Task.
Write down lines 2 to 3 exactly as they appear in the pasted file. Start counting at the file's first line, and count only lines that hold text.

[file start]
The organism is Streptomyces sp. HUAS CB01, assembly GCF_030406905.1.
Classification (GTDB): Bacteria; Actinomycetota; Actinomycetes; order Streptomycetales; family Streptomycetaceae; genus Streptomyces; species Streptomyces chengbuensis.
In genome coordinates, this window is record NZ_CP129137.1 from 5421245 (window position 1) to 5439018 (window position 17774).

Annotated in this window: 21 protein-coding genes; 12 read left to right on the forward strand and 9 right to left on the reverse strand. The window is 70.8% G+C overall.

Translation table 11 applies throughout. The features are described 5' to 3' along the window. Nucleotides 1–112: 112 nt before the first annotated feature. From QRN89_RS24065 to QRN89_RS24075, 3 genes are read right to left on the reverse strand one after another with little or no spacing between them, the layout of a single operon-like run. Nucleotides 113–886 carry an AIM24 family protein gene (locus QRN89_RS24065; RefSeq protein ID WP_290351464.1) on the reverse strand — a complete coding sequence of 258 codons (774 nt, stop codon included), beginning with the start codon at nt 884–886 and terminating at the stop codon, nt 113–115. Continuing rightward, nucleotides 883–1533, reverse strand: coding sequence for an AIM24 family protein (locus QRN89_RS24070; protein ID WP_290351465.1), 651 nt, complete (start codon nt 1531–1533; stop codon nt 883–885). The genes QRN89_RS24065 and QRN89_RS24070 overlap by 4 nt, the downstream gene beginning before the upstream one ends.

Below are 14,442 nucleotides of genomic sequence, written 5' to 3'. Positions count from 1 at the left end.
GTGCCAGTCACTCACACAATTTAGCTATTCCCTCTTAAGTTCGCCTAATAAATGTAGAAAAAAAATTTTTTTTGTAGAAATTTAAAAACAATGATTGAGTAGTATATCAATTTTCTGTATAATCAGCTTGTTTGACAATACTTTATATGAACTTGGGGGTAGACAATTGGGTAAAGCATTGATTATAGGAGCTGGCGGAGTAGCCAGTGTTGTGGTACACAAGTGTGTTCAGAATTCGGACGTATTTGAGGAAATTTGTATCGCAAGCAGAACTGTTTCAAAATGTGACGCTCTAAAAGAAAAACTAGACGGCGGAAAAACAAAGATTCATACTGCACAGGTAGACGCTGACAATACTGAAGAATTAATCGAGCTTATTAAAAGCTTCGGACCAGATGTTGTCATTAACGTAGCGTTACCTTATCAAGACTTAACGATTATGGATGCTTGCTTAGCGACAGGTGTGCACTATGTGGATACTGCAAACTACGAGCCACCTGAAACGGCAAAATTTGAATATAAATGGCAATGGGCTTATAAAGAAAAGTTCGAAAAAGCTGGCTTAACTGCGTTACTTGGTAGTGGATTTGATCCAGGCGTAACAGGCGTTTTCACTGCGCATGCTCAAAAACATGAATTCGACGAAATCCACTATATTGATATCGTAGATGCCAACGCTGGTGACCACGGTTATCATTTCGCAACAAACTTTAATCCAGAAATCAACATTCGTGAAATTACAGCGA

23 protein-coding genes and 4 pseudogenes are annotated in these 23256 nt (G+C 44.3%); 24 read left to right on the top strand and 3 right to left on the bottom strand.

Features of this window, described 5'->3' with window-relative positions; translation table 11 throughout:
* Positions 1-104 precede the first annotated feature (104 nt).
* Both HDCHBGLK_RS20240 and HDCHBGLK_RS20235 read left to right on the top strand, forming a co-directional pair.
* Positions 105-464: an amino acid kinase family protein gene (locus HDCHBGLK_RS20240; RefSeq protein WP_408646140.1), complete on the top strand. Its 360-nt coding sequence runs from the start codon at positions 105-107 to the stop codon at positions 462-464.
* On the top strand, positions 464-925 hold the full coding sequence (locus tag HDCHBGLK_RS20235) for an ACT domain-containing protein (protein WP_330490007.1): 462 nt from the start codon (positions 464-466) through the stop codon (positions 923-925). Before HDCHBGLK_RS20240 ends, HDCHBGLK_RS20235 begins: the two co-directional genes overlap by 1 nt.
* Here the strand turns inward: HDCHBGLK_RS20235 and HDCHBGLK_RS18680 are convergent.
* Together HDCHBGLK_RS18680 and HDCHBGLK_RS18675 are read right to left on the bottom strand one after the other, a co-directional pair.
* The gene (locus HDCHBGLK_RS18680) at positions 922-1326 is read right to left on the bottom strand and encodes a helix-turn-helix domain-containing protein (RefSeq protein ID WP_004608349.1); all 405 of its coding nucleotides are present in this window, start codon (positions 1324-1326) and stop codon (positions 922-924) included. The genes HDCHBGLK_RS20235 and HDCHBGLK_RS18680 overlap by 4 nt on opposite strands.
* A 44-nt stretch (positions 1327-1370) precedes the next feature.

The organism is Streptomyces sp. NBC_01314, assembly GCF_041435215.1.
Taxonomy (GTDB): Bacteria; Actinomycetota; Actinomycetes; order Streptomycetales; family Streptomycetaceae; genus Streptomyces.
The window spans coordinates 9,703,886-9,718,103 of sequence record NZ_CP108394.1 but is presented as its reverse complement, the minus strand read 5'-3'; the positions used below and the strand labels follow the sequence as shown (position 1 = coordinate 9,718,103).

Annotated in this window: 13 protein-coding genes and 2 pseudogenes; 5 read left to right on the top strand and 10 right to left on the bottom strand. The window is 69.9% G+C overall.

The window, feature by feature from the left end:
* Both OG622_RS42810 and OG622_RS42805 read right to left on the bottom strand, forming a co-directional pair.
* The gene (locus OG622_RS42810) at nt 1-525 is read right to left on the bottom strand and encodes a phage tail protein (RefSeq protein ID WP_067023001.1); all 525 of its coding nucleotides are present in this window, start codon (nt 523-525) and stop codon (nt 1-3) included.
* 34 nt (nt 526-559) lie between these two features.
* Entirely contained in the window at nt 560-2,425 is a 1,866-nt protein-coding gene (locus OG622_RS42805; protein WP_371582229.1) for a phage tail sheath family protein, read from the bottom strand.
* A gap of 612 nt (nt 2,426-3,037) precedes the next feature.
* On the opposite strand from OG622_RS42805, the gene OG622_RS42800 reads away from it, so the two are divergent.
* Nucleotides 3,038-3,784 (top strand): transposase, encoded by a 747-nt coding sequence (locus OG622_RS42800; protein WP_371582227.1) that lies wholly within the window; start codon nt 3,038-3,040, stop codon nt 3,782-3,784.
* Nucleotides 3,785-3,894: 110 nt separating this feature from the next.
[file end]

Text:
Classification (GTDB): Bacteria; Actinomycetota; Actinomycetes; order Streptomycetales; family Streptomycetaceae; genus Streptomyces; species Streptomyces chengbuensis.
In genome coordinates, this window is record NZ_CP129137.1 from 5421245 (window position 1) to 5439018 (window position 17774).